Home Cartoon budget Pound falls after UK bank chief rules out aid extension

Pound falls after UK bank chief rules out aid extension


By JILL LAWLESS and DANICA KIRKA, Associated Press

LONDON (AP) — The pound fell against the dollar early Wednesday after the governor of the Bank of England confirmed that the bank would not extend an emergency debt purchase plan introduced last month to stabilize markets. financial.

Andrew Bailey said the program will end on Friday as scheduled.

“My message to the concerned (pension) funds – you have three days left now. You have to do this,” Bailey said Tuesday night in Washington. “Part of the essence of a financial stability intervention is that it is clearly temporary.”

The pound fell nearly 1% to just below $1.10 after Bailey’s speech, before recovering slightly after the Financial Times reported that the bank was, after all, ready to keep going. buy bonds past Friday’s deadline.

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The central bank stepped in after the British government on September 23 announced plans for 45 billion pounds ($50 billion) in tax cuts without saying how it would pay for them. The announcement spooked financial markets and sent the pound plummeting to a record low of $1.03 against the dollar.

The Bank of England stepped in to support the bond market and stem a wider economic crisis that was particularly threatening pension funds.

Analysts say pension funds lobbied the central bank to extend the program for two weeks, but Bailey stuck to the schedule during an appearance at the Institute of International Finance’s annual meeting in Washington.

The market turmoil has caused pain for many Britons, especially would-be home buyers, who have seen mortgage rates soar on the heightened prospect of a sharp central bank rate hike during its meeting next month.

He has also exerted intense political pressure on the Conservative government of Prime Minister Liz Truss, which took office in early September with a promise to boost growth through tax cuts and deregulation.

Friction grew between the government and the independent Bank of England. Business Secretary Jacob Rees-Mogg suggested on Wednesday that the market turmoil was primarily the result of the bank’s inability to raise interest rates as quickly as its US counterpart, the Federal Reserve.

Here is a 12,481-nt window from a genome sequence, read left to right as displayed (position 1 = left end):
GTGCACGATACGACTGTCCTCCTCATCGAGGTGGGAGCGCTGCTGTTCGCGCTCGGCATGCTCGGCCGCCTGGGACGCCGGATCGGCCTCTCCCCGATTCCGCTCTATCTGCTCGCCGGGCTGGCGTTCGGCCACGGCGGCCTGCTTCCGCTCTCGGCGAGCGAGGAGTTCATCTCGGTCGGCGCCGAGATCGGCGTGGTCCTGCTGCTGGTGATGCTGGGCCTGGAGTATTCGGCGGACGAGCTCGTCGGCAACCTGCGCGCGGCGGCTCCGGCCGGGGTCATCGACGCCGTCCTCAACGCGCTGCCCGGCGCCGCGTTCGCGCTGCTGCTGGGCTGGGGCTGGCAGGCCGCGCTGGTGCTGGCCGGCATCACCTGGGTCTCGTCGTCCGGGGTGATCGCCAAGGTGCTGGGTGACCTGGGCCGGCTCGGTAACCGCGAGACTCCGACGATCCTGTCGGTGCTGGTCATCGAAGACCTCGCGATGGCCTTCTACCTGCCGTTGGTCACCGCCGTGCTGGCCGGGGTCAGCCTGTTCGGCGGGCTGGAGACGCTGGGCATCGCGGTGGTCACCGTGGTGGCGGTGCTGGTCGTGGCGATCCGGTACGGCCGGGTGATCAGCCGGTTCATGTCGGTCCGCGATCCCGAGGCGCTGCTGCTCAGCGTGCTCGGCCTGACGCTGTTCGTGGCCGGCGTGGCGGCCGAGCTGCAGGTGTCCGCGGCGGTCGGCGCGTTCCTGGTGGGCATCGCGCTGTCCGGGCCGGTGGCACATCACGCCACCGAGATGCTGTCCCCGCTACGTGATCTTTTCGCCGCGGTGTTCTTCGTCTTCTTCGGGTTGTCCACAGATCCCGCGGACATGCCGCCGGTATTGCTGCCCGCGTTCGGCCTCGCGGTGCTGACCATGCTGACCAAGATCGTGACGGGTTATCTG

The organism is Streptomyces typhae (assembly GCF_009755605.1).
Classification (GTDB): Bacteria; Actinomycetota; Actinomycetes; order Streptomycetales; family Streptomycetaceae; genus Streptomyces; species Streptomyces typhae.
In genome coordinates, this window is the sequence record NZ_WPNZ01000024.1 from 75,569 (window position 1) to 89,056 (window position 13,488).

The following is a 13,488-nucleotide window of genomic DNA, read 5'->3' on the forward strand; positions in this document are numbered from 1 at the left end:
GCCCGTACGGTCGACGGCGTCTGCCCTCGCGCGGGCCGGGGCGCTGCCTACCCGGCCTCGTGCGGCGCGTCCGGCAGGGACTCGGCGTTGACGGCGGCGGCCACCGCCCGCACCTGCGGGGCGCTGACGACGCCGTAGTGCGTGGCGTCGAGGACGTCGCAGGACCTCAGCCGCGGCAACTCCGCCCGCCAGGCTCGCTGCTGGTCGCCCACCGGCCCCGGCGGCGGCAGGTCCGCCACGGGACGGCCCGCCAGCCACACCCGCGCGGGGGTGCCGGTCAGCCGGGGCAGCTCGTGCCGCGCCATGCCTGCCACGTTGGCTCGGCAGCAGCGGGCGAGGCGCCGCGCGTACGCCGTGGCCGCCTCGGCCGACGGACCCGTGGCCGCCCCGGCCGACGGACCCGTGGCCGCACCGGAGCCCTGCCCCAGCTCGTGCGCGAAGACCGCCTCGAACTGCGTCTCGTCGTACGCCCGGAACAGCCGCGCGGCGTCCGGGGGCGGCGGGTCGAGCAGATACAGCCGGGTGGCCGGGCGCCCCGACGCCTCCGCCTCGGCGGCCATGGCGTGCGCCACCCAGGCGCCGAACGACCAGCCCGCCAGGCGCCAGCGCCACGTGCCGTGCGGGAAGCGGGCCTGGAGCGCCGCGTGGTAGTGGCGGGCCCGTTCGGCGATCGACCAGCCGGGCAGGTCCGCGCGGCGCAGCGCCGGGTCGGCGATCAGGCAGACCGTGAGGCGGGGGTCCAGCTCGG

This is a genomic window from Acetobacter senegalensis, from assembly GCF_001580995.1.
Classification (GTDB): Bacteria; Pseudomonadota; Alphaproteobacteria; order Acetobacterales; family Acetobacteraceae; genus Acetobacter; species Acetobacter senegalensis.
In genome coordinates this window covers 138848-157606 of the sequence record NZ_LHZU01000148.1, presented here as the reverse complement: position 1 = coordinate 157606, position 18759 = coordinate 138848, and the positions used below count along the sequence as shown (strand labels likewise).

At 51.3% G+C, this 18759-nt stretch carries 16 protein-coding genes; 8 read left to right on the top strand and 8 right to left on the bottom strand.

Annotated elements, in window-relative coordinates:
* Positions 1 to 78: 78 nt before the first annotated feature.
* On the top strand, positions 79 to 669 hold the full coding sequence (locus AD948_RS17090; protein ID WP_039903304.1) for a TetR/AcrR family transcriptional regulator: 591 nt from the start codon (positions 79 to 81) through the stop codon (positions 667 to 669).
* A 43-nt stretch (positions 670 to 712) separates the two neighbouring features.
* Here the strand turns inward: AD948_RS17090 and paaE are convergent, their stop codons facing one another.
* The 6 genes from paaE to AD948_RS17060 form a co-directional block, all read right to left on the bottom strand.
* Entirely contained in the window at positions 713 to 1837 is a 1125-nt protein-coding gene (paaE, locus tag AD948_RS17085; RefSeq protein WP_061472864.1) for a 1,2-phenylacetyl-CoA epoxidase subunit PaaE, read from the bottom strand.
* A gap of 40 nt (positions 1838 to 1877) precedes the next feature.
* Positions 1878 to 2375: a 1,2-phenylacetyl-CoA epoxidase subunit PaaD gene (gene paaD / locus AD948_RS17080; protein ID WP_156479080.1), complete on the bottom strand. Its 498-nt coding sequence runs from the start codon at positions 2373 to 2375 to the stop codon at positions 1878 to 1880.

He said the market response was “much more related to interest rates than a minor part of fiscal policy.”

Many economists dispute this view and blame the government’s budget announcement for the chaos. In an effort to allay concerns, Treasury chief Kwasi Kwarteng said on Monday he would release the government’s detailed budget plans on October 31, three weeks earlier than expected.

But the government has still not made it clear how it will pay for its tax cuts, except to say that faster economic growth will boost tax revenue. Economists say deep cuts in public spending will be needed. The Independent Institute for Fiscal Studies says the government may need to cut spending by up to £62billion a year to meet its public debt control targets.

In more bad financial news, the Office for National Statistics said on Wednesday that Britain’s economy contracted 0.3% in August, down from 0.1% growth in July, manufacturing and services to consumers, both registering declines.

“The economy contracted in August as output and services fell, and with a slight downward revision to July growth, the economy has contracted over the past three months as a whole. “said the bureau’s chief economist, Grant Fitzner.

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